Governor Ducey is working on a plan to fund Arizona’s CHIP program until Congress either passes a new budget or finds a way to pass an independent CHIP bill, which would require some legislative maneuvering with very few legislative days left in the year and a tremendous backlog of bills.
On September 30, 2017, the government’s fiscal year ended without passing a new budget, essentially cutting off all federal funding for the Children’s Health Insurance Program (CHIP) across the country. Because 9 million children in the U.S. (and their parents) depend on the insurance CHIP provides, states are trying to find extra cash to sustain the program.
Who Does CHIP Cover?
CHIP was created to fill in the gaps for families that make too much money to qualify for Medicaid, but not necessarily enough to pay for private or employer-sponsored health insurance.
Children up to age 19 are eligible for the program, but states have discretion over further eligibility standards, including those related to income. The Affordable Care Act (ACA) also expanded CHIP eligibility to children of state employees.
In Arizona, children qualify for CHIP if their parents make up to 200 percent of the federal poverty level, which equates to about $40,840 for a family of three.
What About the Arizona CHIP Program?
Thus far, the Centers for Medicare and Medicaid Services has been able to repurpose unspent funds from the budget that ended September 30 to help cover expenses, but that funding isn’t expected to last after mid-December.
Heidi Capriotti, of the Arizona Health Care Cost Containment System, says that once leftover funding from last year runs out, they plan to use money the federal government provided for the traditional Medicaid program. This would ensure children enrolled in the Arizona CHIP program (also known as KidsCare) don’t have a lapse in coverage.
Of course, this is only a short-term solution. Capriotti believes this plan might only get KidsCare through the first quarter of the new year. After that, it will be up to Arizona lawmakers to either find a solution or kill the program — affecting more than 23,000 children across the state who are currently enrolled in the Arizona CHIP program.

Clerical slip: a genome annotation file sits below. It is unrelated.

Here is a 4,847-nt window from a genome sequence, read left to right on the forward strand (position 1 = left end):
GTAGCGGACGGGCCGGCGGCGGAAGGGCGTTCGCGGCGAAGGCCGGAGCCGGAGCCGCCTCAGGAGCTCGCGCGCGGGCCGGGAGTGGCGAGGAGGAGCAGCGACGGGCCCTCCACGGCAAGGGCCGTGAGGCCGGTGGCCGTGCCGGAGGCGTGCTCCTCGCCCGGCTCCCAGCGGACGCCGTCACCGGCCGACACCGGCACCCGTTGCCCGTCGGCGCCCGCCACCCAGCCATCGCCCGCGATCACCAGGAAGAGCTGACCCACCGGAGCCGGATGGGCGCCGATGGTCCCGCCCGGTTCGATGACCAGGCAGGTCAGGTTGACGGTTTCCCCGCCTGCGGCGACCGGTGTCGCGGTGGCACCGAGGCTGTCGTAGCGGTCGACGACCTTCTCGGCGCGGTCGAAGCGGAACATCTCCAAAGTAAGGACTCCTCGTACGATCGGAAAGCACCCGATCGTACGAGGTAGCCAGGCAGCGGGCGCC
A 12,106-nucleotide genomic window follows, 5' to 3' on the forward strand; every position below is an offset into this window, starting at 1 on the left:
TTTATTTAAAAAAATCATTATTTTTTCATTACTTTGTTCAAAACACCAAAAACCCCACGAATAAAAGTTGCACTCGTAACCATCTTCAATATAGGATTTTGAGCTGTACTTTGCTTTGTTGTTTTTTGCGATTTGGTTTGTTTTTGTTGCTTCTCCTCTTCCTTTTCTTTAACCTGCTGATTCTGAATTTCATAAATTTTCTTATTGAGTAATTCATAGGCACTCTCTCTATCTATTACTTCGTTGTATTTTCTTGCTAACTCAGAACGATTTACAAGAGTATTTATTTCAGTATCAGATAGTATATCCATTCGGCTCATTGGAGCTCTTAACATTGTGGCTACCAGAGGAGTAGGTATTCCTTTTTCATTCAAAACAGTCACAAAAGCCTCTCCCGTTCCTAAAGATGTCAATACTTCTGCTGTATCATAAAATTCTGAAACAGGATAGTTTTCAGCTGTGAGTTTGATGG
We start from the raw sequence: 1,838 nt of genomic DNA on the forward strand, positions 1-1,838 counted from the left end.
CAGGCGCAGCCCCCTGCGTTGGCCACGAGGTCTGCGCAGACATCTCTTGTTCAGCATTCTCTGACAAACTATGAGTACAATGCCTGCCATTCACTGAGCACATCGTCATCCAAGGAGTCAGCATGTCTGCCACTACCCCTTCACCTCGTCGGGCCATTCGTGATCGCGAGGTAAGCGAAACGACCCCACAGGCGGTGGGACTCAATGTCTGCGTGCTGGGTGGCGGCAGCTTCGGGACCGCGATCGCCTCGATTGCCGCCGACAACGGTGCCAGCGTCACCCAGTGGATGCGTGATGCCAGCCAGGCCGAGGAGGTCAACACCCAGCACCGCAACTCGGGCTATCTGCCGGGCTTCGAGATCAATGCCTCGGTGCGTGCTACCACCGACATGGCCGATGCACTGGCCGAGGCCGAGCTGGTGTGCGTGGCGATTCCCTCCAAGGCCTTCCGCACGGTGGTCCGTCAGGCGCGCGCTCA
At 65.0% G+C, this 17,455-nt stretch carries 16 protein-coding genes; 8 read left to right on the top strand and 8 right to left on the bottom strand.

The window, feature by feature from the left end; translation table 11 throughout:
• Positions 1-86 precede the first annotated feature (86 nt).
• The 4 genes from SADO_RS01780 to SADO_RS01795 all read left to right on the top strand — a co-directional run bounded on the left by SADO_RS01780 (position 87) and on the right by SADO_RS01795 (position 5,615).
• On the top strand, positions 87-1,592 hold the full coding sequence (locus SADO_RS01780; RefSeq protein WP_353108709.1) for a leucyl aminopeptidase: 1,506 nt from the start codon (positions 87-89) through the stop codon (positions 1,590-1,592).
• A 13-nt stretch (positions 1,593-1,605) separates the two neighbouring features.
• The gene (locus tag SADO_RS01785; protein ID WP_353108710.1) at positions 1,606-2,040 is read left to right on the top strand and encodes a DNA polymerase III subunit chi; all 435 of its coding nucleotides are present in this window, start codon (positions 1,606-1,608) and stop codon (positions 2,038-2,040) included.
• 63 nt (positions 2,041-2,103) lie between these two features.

According to Arizona law, if the government stops funding CHIP, the state has to stop enrolling children in the program. This actually happened in 2010, when Arizona lawmakers decided they weren’t willing, or able, to pay their 25 percent share.
In 2016, lawmakers voted to reinstate the CHIP program in Arizona, but only if the federal government agreed to pay the full cost, which worked until Congress let the funding run out this year.
Governor Ducey doesn’t want to see thousands of children lose their health insurance, so he is currently looking to the state’s “rainy day” fund to supplement temporary funding. He has expressed his confidence that Congress will act before all funds are expended, but stated that this is “part of the reason we’ve been fiscally responsible.”
But hopefully, Ducey won’t need to dip into his rainy day fund. The lead author of the Senate tax plan, Finance Committee Chairman Orrin Hatch of Utah, said that despite the lack of funds to continue to program, “We’re going to do CHIP, there’s no question about it in my mind. It just has to be done the right way.”
How this Affects Human Resources
Some of our clients have asked us about how the funding issue will affect their communication requirements. For now, it's best to play it safe by continuing to distribute the required CHIP notice to your workforce, ideally as part of your open enrollment communication materials.
What questions do you have about the Arizona CHIP program? Leave us a comment below or contact us. We’re happy to provide answers!